About mmjdiary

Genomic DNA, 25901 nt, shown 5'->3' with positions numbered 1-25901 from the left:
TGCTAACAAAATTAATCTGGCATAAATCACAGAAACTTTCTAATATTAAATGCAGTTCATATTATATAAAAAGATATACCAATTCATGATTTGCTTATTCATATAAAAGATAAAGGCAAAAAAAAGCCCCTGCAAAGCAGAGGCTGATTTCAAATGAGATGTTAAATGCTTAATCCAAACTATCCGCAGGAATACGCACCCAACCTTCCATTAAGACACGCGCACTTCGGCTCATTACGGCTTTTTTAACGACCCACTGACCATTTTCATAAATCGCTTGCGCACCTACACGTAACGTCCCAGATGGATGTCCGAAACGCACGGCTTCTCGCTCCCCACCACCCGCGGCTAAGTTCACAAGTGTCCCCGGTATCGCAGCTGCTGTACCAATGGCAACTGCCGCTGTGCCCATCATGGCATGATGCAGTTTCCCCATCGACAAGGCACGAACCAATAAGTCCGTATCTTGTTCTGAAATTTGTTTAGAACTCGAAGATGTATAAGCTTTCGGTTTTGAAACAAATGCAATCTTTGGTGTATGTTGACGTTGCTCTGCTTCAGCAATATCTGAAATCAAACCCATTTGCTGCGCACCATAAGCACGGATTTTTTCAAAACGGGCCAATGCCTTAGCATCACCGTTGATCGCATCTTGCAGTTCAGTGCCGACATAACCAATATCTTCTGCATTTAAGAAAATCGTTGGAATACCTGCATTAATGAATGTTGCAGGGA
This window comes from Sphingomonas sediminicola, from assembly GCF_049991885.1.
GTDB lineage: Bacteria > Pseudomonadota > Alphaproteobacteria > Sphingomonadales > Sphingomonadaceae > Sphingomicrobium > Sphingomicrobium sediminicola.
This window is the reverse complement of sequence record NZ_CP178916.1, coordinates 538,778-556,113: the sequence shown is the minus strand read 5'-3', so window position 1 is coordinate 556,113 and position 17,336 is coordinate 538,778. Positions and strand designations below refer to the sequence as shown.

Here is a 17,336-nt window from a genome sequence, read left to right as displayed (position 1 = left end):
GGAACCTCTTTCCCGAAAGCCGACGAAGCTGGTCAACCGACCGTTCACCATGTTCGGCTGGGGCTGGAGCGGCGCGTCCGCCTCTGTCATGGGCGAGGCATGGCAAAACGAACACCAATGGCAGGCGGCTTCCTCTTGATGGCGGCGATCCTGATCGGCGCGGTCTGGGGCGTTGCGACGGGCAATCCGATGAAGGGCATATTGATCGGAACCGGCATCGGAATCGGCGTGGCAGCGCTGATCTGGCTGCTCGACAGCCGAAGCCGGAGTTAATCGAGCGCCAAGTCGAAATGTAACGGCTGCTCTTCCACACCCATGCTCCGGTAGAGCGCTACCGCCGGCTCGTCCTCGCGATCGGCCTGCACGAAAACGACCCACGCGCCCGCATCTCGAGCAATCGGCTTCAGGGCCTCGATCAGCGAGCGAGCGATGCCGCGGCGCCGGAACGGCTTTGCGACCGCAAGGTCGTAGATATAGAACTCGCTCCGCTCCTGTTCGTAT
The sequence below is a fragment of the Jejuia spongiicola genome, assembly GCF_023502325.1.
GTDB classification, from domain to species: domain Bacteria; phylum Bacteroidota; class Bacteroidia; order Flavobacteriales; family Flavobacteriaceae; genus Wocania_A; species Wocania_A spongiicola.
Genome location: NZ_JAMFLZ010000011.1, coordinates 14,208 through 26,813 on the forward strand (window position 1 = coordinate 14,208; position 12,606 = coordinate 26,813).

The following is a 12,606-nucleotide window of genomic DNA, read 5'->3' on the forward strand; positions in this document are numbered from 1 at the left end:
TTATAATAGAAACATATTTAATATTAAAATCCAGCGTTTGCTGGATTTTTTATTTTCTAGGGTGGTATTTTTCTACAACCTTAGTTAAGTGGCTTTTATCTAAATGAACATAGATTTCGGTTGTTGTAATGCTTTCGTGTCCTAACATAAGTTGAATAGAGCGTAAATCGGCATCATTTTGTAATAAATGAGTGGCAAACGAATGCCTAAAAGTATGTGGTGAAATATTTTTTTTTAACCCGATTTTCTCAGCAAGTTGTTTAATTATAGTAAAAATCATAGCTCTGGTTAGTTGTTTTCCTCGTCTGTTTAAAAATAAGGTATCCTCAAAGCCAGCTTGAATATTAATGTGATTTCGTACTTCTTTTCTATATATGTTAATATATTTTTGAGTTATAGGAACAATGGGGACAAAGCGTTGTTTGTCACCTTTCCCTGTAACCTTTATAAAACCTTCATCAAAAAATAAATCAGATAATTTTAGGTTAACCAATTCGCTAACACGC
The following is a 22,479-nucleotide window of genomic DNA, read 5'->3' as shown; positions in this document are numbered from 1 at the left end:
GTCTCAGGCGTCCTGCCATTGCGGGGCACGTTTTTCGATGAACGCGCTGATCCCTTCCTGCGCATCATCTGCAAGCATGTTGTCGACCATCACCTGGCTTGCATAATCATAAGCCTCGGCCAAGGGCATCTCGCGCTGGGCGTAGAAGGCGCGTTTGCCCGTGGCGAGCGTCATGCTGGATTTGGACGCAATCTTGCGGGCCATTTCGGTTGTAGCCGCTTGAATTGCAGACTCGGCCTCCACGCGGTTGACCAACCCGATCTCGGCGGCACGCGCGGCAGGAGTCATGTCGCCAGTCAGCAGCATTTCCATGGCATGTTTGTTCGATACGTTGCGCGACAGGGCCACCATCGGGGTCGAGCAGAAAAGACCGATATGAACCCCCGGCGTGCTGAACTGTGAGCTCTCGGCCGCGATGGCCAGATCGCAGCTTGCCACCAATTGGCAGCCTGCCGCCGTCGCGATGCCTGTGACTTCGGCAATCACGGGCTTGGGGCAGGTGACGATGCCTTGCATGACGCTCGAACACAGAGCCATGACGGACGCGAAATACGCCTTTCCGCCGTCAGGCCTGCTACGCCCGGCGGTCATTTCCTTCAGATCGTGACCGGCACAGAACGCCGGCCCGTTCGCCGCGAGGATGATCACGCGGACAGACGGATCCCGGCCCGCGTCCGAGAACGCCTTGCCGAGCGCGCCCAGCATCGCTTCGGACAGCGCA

Professor Marianne Jennings is an emeritus professor of legal and ethical studies from the W.P. Carey School of Business at Arizona State University, retiring in 2011 after 35 years of teaching undergraduate and graduate courses in ethics and the legal environment of business. During her tenure at ASU, she served as director of the Joan and David Lincoln Center for Applied Ethics from 1995-1999. In 2006, she was appointed faculty director for the W.P. Carey Executive MBA Program. She has done consulting work for businesses and professional groups including AICPA, Boeing, Dial Corporation, Edward Jones, Mattel, Motorola, CFA Institute, Southern California Edison, the Institute of Internal Auditors, AIMR, DuPont, AES, Blue Cross Blue Shield, Motorola, Hy-Vee Foods, IBM, Bell Helicopter, Amgen, Raytheon, and VIAD. The sixth edition of her textbook, Case Studies in Business Ethics, was published in February 2011. The ninth edition of her textbook, Business: lts Legal, Ethical and Global Environment was published in January 2011. The 23rd edition of her book, Business Law: Principles and Cases, will be published in January 2013. The tenth edition of her book, Real Estate Law, will also be published in January 2013. Her book, A Business Tale: A Story of Ethics, Choices, Success, and a Very Large Rabbit, a fable about business ethics, was chosen by Library Journal in 2004 as its business book of the year. A Business Tale was also a finalist for two other literary awards for 2004. In 2000 her book on corporate governance was published by the New York Times MBA Pocket Series. Her book on long-term success, Building a Business Through Good Times and Bad: Lessons from Fifteen Companies, Each With a Century of Dividends, was published in October 2002 and has been used by Booz, Allen, Hamilton for its work on business longevity. Her latest book, The Seven Signs of Ethical Collapse was published by St. Martin’s Press in July 2006 and has been a finalist for two book awards. Her weekly columns are syndicated around the country, and her work has appeared in the Wall Street Journal, the Chicago Tribune, the New York Times, Washington Post, and the Reader's Digest. A collection of her essays, Nobody Fixes Real Carrot Sticks Anymore, first published in 1994 is still being published. She has been a commentator on business issues on All Things Considered for National Public Radio. She has served on four boards of directors, including Arizona Public Service (1987-2000), Zealous Capital Corporation, and the Center for Children with Chronic Illness and Disability at the University of Minnesota. She was appointed to the board of advisors for the Institute of Nuclear Power Operators in 2004 and served on the board of trustees for Think Arizona, a public policy think tank. She has appeared on CNBC, CBS This Morning, the Today Show, and CBS Evening News. In 2010 she was named one of the Top 100 Thought Leaders in Business Ethics by Trust Across America. Her books have been translated into four different languages. She received the British Emerald award for authoring one of their top 50 articles in management publications, chosen from over 15,000 articles. Personal: Married since 1976 to Terry H. Jennings, Maricopa County Attorney’s Office Deputy County Attorney; five children: Sarah, Sam, and John, and the late Claire and Hannah Jennings.